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If you are going to travel without your child, a written consent to allow a doctor to perform any necessary medical or surgical treatment should be left with the person caring for the child. Avoid extensive traveling with an infant under the age of 3 months. If you must travel with your infant, approximately 10 days to 2 weeks before the trip:

  • Take your infant for a medical checkup, including any injections that your pediatrician recommends. (But no measles vaccine or smallpox vaccination, which cause a reaction 6-12 days after injection.)

  • Introduce any new foods.

  • Have the infant sleep in a special traveling bed to get accustomed to it.

  • Have the infant or any child traveling with you get used to a washable plastic toy. Leave the large furry animals home.

    Clothing -- The child's clothing should be light, soft, loose, easily washable and preferably the drip-dry type. Use disposable diapers.

    Schedule -- Write out your child's daily schedule and list the items used. Do this 10 days to 2 weeks before the trip is planned. Each day, as you perform the schedule, add other necessary things to the list. Examples:

  • A waterproof bag for soiled clothes.
  • Plenty of cleansing tissues, foil-packaged face and hand cleaners, and disposable wipes for your baby in diapers.
  • For small children, a small portable toilet seat.
  • A plastic table cloth to protect the bed from being soiled and to cover the carpet if the infant is fed in a hotel room.
  • Several large bibs.
  • Straws and plastic spoons.
  • Most important--the necessary openers for the cans of food or formula.

    Formulas and feedings -- Buy distilled sterile water in half-gallon bottles from the druggist. Buy "ready-to-use" formula in cans or disposable bottles, which contain the milk, sugar, and water already mixed. If you are preparing the formula yourself, pour the water and the approximate amount of sugar into the bottles and sterilize them by the terminal method before leaving, then add the evaporated milk from the can when the baby needs a bottle. If you are planning to go by train or airline, find out about the conveniences they offer for the baby. Disposable bottles are very useful. Choose foods your infant or child likes best, and throw away any used food. Expect your child to eat less on a trip.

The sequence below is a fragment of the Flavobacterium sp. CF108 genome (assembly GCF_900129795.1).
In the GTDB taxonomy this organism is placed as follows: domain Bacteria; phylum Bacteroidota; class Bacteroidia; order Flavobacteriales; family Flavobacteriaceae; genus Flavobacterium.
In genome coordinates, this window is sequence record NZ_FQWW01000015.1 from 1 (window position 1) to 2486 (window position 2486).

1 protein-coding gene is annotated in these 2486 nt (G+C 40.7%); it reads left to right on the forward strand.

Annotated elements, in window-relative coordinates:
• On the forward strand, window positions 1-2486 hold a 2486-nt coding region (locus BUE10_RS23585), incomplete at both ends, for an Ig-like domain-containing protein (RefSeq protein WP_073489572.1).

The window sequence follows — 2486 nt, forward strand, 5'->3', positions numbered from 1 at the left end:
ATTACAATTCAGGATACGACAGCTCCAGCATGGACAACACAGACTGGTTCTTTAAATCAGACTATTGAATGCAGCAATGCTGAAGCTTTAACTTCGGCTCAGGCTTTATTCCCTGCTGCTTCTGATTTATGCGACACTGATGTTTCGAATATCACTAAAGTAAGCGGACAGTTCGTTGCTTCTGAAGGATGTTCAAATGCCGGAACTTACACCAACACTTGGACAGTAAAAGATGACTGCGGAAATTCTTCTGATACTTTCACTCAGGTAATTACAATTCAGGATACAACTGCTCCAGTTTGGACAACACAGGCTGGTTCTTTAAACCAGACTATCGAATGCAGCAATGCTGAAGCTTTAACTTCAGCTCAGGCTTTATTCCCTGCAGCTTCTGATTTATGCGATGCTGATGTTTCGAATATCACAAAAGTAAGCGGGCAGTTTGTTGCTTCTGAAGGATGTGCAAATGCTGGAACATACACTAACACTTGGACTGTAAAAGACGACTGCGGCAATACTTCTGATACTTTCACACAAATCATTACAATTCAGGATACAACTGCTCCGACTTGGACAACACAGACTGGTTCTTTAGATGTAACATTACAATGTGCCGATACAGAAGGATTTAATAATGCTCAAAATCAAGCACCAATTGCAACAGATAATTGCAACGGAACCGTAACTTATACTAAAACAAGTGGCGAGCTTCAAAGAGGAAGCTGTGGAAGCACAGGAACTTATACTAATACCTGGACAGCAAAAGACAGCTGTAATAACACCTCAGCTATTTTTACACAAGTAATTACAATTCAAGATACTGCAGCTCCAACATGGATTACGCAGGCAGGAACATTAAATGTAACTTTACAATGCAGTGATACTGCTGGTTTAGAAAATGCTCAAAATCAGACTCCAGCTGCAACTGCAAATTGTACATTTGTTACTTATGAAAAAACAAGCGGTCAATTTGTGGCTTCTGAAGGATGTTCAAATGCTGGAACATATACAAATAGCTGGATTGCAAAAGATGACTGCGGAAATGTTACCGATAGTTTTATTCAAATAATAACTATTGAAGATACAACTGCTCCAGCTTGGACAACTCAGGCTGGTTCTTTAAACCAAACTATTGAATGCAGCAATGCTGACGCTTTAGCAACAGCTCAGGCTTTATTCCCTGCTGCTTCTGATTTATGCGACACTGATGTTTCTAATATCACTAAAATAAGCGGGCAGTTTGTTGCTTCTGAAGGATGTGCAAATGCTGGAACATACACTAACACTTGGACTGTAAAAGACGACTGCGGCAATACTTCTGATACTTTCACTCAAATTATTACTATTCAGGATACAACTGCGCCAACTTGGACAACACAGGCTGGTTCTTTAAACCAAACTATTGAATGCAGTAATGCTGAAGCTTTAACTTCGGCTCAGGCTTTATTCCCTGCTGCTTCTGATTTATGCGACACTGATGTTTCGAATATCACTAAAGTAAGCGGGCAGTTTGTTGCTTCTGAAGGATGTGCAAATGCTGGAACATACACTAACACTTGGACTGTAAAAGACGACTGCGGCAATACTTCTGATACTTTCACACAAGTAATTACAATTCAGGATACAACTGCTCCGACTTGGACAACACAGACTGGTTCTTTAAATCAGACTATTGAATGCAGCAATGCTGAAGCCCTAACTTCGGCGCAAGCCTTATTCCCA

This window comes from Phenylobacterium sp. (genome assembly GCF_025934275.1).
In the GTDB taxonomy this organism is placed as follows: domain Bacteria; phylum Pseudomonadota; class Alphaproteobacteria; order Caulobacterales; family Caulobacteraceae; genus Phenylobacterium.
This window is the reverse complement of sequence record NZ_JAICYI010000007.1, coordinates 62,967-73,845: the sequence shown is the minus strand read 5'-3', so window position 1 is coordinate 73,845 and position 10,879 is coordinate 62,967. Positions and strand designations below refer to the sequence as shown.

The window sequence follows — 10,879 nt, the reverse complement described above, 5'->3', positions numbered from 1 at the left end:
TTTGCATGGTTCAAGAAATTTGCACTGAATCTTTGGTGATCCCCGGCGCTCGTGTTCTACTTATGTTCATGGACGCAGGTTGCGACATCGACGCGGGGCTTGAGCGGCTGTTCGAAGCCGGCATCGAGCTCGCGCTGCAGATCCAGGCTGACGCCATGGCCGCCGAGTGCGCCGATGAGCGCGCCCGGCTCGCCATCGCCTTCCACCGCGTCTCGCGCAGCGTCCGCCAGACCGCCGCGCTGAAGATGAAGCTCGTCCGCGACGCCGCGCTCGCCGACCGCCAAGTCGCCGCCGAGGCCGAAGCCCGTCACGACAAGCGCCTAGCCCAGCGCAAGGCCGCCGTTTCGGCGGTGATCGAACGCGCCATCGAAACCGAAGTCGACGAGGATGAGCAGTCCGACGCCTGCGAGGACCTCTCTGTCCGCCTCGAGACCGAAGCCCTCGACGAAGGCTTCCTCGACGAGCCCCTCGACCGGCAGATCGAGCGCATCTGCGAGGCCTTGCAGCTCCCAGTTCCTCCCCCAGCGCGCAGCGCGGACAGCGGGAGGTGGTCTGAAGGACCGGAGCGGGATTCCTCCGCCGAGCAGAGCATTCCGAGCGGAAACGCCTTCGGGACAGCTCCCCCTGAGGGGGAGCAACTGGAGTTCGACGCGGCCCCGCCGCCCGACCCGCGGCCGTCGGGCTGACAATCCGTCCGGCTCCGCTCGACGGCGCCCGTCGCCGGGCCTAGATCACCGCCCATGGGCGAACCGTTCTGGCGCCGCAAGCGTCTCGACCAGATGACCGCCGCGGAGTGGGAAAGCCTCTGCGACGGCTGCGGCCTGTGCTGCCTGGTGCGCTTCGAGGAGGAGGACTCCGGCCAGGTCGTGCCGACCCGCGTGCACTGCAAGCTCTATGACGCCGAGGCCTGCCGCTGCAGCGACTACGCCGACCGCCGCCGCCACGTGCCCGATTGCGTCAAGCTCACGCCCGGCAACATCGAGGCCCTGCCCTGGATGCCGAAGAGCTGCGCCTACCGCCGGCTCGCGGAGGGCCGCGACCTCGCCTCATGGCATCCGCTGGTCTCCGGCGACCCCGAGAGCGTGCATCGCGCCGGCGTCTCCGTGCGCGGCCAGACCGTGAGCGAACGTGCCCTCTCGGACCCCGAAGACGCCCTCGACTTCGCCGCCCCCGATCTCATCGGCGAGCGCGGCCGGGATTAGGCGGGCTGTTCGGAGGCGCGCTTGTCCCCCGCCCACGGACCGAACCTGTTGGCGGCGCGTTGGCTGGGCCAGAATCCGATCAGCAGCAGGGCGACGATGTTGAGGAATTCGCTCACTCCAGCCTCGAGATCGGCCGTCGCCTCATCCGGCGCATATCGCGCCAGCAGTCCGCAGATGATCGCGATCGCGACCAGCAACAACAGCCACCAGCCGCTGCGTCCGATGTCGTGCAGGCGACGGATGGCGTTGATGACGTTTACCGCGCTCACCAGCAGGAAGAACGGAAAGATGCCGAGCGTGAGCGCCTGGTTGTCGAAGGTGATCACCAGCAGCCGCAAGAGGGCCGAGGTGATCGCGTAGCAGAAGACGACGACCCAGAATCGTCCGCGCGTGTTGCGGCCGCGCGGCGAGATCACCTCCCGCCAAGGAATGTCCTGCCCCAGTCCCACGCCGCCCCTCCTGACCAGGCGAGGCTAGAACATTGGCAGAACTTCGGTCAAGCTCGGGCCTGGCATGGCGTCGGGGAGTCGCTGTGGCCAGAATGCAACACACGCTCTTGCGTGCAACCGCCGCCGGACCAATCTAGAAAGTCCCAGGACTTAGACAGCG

Avoid weekend auto travel and traffic jams, particularly in the summertime. Start early and plan mid-morning, noon, and mid-afternoon stops, with a final stop before 4 p.m.
    If there are any toddlers on the trip, pad all the door handles and use proper automobile restraining devices and padded car seats.


  • DO NOT USE ANY MEDICATION ON INFANTS UNDER ONE YEAR. Ask your physician about simple medicine for your child's motion sickness.
  • Driving and flying at night will reduce visual stimulation to an infant.
  • Have the child sit in a reclining position and occupy a seat toward the center of gravity.
  • Don't let the child read during the journey.
  • Closed eyes or colored glasses may help.
  • Be sure there is adequate ventilation.
  • Stop and let the child walk at frequent intervals if possible.
  • Give the child a light meal before the journey and sips of water during the trip.
  • Do not mention before or during the trip past episodes of motion sickness.
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